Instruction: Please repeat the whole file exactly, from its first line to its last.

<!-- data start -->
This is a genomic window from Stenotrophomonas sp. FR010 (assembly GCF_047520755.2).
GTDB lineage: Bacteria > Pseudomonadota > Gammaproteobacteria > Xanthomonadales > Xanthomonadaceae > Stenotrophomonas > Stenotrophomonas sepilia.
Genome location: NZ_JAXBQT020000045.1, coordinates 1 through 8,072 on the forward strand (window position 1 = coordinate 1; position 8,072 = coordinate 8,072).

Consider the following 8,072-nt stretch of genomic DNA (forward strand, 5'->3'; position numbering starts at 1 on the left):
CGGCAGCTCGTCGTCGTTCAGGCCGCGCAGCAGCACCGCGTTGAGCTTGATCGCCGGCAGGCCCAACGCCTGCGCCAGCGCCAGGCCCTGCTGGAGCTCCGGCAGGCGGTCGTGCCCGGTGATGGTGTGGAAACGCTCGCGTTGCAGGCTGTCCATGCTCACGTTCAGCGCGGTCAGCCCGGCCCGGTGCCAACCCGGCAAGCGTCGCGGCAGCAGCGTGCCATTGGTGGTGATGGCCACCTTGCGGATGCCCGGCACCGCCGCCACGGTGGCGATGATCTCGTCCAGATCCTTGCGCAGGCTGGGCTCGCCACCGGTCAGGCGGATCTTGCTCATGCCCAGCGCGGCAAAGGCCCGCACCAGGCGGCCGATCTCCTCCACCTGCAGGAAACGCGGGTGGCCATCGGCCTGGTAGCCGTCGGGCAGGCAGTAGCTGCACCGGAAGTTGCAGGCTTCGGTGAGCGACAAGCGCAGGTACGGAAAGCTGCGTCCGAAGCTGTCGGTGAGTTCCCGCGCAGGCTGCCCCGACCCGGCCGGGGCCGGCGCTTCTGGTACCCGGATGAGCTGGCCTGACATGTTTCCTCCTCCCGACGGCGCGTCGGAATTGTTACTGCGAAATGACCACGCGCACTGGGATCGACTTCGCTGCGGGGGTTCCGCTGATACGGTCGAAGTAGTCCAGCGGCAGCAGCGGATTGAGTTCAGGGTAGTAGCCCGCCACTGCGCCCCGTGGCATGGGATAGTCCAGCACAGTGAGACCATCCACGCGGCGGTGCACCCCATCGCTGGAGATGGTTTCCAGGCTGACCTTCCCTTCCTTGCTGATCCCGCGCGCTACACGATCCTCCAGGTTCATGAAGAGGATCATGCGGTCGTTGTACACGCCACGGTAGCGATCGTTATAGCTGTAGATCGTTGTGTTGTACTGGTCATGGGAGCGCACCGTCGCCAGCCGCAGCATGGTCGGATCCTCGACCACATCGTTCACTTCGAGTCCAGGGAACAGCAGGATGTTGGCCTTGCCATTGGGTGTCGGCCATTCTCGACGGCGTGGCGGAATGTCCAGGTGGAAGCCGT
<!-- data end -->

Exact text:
This is a genomic window from Stenotrophomonas sp. FR010 (assembly GCF_047520755.2).
GTDB lineage: Bacteria > Pseudomonadota > Gammaproteobacteria > Xanthomonadales > Xanthomonadaceae > Stenotrophomonas > Stenotrophomonas sepilia.
Genome location: NZ_JAXBQT020000045.1, coordinates 1 through 8,072 on the forward strand (window position 1 = coordinate 1; position 8,072 = coordinate 8,072).

Consider the following 8,072-nt stretch of genomic DNA (forward strand, 5'->3'; position numbering starts at 1 on the left):
CGGCAGCTCGTCGTCGTTCAGGCCGCGCAGCAGCACCGCGTTGAGCTTGATCGCCGGCAGGCCCAACGCCTGCGCCAGCGCCAGGCCCTGCTGGAGCTCCGGCAGGCGGTCGTGCCCGGTGATGGTGTGGAAACGCTCGCGTTGCAGGCTGTCCATGCTCACGTTCAGCGCGGTCAGCCCGGCCCGGTGCCAACCCGGCAAGCGTCGCGGCAGCAGCGTGCCATTGGTGGTGATGGCCACCTTGCGGATGCCCGGCACCGCCGCCACGGTGGCGATGATCTCGTCCAGATCCTTGCGCAGGCTGGGCTCGCCACCGGTCAGGCGGATCTTGCTCATGCCCAGCGCGGCAAAGGCCCGCACCAGGCGGCCGATCTCCTCCACCTGCAGGAAACGCGGGTGGCCATCGGCCTGGTAGCCGTCGGGCAGGCAGTAGCTGCACCGGAAGTTGCAGGCTTCGGTGAGCGACAAGCGCAGGTACGGAAAGCTGCGTCCGAAGCTGTCGGTGAGTTCCCGCGCAGGCTGCCCCGACCCGGCCGGGGCCGGCGCTTCTGGTACCCGGATGAGCTGGCCTGACATGTTTCCTCCTCCCGACGGCGCGTCGGAATTGTTACTGCGAAATGACCACGCGCACTGGGATCGACTTCGCTGCGGGGGTTCCGCTGATACGGTCGAAGTAGTCCAGCGGCAGCAGCGGATTGAGTTCAGGGTAGTAGCCCGCCACTGCGCCCCGTGGCATGGGATAGTCCAGCACAGTGAGACCATCCACGCGGCGGTGCACCCCATCGCTGGAGATGGTTTCCAGGCTGACCTTCCCTTCCTTGCTGATCCCGCGCGCTACACGATCCTCCAGGTTCATGAAGAGGATCATGCGGTCGTTGTACACGCCACGGTAGCGATCGTTATAGCTGTAGATCGTTGTGTTGTACTGGTCATGGGAGCGCACCGTCGCCAGCCGCAGCATGGTCGGATCCTCGACCACATCGTTCACTTCGAGTCCAGGGAACAGCAGGATGTTGGCCTTGCCATTGGGTGTCGGCCATTCTCGACGGCGTGGCGGAATGTCCAGGTGGAAGCCGT